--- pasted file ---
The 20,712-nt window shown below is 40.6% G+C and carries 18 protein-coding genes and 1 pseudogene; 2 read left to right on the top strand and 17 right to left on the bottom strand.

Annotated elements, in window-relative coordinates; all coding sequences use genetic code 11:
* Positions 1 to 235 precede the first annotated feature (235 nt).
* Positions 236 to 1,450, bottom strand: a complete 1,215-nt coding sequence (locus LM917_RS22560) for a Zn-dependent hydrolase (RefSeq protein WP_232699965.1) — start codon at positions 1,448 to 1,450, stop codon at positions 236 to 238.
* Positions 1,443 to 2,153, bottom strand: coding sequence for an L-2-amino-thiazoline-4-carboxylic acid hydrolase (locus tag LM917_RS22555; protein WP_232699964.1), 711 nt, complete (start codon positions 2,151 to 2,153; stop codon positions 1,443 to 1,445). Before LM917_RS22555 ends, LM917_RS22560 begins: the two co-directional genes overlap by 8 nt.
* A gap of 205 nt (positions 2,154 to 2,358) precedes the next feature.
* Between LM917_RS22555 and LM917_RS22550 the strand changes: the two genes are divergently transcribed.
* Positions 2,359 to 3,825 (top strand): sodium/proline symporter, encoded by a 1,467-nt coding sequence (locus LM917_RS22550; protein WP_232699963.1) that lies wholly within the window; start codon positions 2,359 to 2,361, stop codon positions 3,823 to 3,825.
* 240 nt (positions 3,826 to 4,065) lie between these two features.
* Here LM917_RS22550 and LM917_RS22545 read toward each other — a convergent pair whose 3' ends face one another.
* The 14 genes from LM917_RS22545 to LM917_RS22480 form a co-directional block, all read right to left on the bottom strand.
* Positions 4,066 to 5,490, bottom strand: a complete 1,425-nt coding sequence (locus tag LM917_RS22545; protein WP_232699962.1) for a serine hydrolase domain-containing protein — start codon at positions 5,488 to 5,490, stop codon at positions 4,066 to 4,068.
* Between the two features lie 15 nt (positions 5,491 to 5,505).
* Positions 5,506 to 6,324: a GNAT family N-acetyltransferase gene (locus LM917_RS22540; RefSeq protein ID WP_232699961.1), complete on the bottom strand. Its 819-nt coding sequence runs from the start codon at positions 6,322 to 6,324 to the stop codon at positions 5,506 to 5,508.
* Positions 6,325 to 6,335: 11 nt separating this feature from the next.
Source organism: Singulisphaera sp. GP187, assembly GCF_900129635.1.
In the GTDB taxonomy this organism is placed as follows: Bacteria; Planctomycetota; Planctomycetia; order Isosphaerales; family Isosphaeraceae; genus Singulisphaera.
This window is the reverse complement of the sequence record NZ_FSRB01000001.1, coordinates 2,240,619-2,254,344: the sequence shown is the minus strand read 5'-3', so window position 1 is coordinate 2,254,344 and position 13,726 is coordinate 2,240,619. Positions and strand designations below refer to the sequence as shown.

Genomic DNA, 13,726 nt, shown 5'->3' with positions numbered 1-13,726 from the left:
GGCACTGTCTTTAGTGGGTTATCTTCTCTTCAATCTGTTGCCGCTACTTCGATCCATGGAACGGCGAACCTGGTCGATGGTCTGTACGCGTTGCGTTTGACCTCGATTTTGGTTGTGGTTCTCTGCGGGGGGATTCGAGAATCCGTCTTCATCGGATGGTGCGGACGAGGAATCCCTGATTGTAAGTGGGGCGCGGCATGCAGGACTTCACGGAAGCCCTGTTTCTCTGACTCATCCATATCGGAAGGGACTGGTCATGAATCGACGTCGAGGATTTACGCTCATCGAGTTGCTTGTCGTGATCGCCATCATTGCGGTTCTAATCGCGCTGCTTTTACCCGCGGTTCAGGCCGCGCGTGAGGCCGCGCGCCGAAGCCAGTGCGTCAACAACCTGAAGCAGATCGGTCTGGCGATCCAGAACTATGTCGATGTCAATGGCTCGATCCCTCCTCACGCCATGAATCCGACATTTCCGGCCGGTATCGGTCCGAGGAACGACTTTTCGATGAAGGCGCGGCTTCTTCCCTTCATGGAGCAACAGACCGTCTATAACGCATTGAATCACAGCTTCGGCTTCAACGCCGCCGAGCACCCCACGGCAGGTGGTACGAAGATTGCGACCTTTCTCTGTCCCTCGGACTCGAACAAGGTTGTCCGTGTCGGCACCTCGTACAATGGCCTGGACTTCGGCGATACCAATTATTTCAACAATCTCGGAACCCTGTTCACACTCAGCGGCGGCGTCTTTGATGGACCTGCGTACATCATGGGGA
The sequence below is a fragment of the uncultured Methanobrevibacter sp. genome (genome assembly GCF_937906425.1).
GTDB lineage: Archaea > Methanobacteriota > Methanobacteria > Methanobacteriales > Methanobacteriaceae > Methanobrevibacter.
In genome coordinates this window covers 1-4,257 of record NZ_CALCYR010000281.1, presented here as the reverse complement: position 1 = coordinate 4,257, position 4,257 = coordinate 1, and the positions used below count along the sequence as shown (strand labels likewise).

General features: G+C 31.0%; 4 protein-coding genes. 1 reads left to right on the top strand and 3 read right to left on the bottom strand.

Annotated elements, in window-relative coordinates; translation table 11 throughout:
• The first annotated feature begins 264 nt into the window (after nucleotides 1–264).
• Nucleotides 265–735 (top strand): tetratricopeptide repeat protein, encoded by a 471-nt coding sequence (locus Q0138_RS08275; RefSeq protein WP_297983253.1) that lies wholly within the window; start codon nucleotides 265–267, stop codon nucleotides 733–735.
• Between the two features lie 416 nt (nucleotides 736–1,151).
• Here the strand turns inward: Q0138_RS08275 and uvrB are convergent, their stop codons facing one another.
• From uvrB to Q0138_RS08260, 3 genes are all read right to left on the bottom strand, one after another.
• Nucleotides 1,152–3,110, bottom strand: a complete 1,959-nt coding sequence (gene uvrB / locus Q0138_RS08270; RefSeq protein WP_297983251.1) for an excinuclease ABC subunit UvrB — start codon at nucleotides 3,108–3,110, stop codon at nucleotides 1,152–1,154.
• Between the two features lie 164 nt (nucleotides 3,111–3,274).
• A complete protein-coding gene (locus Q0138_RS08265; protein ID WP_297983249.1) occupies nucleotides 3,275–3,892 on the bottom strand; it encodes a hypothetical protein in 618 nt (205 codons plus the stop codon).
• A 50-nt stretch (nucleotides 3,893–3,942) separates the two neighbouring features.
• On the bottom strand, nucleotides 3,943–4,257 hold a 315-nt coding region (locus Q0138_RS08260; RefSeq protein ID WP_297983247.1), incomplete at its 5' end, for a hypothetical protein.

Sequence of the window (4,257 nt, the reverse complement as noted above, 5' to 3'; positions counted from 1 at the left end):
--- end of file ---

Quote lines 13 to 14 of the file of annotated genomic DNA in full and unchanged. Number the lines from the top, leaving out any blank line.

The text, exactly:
* Between the two features lie 15 nt (positions 5,491 to 5,505).
* Positions 5,506 to 6,324: a GNAT family N-acetyltransferase gene (locus LM917_RS22540; RefSeq protein ID WP_232699961.1), complete on the bottom strand. Its 819-nt coding sequence runs from the start codon at positions 6,322 to 6,324 to the stop codon at positions 5,506 to 5,508.